“I recently conducted another tour with 55 unbelievers attending, including a woman named Ruth. We had a deep gospel conversation and then a few days later, ‘by chance,’ we met at the store. Ruth had already read through the book we’d sent her after the excursion and was eager to learn more. I invited her to read Isaiah 53, explaining to her that the whole chapter talks about Jesus Christ! She promised to read it and let me know what she thinks. Please pray that the Lord will open Ruth’s eyes and she will see and understand that Jesus is her Lord and Savior.”

Single Mom Finds Faith and Community through Jesus

Avigail Rantanen reports, “Please pray for a single mom named Yeshi. She is Ethiopian and converted to Judaism to marry a Jewish Ethiopian man. Sadly, he recently left her and their three-month-old baby. I met Yeshi at a children’s park, and we made a good connection. I told her how I came to faith, and she said that before she was converted, she was Christian. However, it’s not clear that she’d ever been born again.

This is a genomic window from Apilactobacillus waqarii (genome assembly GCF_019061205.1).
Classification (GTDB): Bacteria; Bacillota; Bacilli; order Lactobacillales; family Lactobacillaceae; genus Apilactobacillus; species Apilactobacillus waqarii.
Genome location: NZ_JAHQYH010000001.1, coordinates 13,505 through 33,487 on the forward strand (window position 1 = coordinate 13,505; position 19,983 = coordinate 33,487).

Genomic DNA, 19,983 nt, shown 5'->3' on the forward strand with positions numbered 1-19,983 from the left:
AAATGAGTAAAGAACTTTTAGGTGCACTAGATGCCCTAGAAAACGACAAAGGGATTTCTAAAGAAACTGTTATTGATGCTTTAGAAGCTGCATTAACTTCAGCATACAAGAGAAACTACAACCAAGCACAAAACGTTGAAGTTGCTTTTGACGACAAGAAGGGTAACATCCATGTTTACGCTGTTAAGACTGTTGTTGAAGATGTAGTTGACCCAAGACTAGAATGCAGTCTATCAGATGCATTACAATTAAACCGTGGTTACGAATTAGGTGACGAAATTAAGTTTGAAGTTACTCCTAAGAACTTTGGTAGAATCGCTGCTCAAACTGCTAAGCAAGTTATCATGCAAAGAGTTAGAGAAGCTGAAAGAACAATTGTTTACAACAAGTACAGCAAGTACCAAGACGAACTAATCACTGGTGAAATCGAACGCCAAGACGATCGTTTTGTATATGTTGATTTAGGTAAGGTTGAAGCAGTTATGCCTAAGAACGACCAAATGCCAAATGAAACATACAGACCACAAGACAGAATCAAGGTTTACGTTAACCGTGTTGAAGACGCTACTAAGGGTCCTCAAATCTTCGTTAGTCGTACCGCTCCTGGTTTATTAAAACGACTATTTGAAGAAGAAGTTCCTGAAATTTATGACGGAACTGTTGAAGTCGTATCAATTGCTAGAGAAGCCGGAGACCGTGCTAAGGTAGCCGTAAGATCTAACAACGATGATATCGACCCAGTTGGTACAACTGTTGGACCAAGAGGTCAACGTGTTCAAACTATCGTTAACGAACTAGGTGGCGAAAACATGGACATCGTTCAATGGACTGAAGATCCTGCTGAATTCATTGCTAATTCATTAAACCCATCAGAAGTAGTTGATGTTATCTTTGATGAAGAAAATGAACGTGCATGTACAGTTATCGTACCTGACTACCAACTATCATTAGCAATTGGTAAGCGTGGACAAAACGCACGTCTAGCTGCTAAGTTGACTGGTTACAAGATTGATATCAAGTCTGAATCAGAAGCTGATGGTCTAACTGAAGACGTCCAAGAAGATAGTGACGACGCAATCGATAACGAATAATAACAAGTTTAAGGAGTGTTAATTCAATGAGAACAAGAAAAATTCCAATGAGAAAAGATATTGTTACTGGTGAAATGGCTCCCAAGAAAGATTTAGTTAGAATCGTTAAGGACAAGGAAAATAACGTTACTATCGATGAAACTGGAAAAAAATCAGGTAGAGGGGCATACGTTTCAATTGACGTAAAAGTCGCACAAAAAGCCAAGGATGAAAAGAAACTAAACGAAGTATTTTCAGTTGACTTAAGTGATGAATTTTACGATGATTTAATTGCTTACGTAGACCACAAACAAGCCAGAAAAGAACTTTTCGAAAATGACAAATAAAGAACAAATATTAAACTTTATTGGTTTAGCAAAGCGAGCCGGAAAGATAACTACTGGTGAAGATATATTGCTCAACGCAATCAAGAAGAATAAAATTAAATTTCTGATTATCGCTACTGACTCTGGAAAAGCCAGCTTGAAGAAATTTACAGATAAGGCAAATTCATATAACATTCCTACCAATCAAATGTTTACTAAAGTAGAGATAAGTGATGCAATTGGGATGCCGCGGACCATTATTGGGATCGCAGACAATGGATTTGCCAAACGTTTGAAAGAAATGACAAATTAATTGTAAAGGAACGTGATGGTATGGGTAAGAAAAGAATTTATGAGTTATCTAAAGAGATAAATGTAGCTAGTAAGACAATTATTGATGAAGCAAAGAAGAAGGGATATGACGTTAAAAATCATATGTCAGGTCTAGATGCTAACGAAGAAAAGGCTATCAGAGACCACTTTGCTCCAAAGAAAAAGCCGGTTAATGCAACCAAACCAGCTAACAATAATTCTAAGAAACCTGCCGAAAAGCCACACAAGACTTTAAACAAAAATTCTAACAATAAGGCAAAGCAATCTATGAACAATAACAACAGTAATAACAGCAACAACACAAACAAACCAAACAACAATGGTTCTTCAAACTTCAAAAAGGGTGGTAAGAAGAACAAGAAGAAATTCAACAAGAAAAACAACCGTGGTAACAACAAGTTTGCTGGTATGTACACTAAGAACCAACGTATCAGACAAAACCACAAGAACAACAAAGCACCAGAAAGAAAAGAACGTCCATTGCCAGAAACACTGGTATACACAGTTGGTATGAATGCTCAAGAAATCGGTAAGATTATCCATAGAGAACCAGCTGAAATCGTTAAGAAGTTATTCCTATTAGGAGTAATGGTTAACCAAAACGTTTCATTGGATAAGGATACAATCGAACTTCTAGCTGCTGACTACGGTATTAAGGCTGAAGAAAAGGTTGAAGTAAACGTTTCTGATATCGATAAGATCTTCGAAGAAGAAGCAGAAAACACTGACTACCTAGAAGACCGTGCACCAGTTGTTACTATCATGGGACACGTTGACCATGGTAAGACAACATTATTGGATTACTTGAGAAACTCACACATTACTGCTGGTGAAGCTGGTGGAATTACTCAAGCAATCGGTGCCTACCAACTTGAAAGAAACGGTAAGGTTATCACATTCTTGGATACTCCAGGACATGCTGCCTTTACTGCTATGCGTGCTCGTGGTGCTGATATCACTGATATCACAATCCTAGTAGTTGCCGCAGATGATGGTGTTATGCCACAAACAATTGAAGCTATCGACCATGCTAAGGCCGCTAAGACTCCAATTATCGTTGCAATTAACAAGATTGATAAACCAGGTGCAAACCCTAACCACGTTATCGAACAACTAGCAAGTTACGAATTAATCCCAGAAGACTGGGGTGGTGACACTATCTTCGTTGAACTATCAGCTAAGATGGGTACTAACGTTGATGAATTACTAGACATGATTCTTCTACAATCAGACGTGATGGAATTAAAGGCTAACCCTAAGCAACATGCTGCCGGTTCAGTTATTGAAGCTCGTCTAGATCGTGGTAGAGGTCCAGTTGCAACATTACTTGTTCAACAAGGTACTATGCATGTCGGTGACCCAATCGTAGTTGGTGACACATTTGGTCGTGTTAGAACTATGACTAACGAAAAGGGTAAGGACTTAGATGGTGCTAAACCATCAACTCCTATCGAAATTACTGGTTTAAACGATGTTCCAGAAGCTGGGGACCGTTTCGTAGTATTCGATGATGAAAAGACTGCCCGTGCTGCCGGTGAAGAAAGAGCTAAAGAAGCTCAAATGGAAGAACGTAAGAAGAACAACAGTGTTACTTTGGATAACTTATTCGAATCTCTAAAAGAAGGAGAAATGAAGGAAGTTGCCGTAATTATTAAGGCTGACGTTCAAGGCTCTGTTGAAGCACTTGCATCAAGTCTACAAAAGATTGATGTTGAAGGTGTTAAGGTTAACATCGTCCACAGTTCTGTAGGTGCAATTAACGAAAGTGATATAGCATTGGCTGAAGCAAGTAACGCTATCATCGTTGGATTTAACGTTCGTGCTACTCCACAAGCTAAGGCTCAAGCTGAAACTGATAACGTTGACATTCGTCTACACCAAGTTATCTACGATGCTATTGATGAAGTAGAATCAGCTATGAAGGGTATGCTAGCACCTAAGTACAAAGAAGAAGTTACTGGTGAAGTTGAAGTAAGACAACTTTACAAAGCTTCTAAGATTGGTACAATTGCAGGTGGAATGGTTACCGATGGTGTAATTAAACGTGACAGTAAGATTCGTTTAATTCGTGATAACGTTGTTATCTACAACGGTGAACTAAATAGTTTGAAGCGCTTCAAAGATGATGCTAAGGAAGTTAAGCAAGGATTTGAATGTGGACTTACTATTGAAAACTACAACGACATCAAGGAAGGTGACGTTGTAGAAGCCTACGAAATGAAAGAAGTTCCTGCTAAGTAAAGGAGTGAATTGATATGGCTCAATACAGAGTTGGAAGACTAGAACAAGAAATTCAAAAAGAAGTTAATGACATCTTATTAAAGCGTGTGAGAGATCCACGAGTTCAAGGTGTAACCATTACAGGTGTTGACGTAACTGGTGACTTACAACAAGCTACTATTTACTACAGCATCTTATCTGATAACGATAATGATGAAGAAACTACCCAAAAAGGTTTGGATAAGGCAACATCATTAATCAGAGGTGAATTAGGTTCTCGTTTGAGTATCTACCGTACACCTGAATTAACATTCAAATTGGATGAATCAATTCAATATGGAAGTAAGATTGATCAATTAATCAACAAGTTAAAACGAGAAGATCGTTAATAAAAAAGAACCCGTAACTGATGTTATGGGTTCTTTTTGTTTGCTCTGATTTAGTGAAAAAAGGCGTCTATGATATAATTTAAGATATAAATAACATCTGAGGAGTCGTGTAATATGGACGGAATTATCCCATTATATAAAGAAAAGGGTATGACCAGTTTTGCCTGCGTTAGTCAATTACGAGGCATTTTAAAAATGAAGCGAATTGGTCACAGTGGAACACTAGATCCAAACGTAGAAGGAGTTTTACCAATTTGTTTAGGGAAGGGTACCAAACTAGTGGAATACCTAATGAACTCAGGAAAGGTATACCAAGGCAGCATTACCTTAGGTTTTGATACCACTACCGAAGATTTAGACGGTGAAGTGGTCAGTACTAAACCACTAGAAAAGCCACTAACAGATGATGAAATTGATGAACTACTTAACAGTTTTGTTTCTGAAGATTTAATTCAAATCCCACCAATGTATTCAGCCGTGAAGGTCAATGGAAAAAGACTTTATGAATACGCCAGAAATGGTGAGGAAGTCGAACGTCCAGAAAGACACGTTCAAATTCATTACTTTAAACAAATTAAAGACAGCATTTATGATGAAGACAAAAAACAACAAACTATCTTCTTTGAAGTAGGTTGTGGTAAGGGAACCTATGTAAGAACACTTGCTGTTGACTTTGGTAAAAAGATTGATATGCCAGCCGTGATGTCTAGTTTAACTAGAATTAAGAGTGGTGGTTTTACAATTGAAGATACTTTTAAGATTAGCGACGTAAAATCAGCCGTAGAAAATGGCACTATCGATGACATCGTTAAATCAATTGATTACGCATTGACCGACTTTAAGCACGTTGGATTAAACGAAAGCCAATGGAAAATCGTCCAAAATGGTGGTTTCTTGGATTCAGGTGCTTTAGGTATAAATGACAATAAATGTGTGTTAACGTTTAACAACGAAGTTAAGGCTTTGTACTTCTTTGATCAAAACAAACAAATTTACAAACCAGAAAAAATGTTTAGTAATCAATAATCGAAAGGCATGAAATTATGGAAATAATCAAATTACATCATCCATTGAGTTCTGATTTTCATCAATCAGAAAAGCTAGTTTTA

“Yeshi prayed with me the prayer of repentance to receive forgiveness of sins, and I invited her to her first Messianic congregation. The message was about raising children, which was perfect for her. She also met other Ethiopian believers and people who live near her. Please pray that Yeshi will grow in her faith.”

Creative Cookbook Project Opens Door to Gospel Testimony

The Shuk Book is a collaborative effort to celebrate the diversity and cultural heritage of the residents of Jerusalem. We are collecting one another’s recipes and stories and connecting with one another over food.—Shimon Levi